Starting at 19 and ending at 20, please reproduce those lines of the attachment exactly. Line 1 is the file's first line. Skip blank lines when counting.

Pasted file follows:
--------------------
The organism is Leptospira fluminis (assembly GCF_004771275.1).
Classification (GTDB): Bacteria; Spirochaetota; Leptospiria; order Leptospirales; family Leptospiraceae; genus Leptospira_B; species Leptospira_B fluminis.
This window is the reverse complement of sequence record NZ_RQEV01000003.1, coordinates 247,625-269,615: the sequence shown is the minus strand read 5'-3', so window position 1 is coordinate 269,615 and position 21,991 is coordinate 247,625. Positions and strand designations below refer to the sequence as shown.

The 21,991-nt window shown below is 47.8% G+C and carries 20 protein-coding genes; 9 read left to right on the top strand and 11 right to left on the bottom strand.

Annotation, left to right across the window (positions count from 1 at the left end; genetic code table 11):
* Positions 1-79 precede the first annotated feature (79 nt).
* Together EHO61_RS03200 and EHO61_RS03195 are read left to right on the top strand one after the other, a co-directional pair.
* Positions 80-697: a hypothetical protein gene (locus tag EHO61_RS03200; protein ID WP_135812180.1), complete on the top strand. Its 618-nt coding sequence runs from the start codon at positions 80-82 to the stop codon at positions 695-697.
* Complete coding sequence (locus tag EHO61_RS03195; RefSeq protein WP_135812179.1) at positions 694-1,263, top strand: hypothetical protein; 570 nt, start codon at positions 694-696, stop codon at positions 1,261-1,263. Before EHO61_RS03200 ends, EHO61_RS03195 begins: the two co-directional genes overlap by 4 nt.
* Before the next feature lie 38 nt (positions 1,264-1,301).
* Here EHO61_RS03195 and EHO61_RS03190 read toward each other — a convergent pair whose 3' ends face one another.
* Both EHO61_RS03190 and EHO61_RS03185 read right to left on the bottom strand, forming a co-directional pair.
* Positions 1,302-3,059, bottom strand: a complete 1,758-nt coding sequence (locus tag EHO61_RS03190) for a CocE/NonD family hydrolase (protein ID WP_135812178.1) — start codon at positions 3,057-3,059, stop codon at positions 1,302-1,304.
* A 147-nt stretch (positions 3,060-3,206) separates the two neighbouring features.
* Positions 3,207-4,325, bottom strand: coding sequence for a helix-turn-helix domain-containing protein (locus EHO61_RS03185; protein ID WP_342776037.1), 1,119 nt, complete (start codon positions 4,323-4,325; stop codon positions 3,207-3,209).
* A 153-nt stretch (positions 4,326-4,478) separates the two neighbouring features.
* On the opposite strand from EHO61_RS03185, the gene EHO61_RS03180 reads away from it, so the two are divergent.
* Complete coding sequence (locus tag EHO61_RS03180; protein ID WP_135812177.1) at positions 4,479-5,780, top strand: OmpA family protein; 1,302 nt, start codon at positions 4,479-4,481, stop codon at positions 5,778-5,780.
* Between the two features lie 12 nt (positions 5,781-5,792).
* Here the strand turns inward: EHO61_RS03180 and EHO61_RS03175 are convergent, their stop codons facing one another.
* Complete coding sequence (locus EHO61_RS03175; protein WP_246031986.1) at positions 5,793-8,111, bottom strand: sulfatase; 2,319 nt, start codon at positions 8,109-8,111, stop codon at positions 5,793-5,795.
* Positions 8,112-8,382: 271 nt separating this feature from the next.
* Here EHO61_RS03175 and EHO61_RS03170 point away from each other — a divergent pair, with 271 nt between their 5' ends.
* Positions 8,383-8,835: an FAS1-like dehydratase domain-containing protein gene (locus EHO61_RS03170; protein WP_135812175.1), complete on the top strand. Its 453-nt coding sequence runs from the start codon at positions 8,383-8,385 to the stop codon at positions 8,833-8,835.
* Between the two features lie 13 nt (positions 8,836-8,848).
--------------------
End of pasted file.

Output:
* Between the two features lie 12 nt (positions 5,781-5,792).
* Here the strand turns inward: EHO61_RS03180 and EHO61_RS03175 are convergent, their stop codons facing one another.